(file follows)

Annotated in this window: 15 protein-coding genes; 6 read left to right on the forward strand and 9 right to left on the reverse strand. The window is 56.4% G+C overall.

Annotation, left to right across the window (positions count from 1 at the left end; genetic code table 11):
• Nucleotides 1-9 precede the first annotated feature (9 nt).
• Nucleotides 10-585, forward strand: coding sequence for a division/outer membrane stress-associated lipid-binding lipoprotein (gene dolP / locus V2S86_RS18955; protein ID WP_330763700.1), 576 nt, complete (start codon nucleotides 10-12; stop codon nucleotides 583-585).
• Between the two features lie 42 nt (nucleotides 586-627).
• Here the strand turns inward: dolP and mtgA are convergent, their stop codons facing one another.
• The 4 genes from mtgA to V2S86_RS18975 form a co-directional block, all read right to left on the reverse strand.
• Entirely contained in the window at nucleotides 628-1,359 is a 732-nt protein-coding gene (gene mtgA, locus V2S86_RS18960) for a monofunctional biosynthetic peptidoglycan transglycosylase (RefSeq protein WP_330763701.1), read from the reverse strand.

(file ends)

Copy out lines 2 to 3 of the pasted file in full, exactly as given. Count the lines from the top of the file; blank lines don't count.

Annotation, left to right across the window (positions count from 1 at the left end; genetic code table 11):
• Nucleotides 1-9 precede the first annotated feature (9 nt).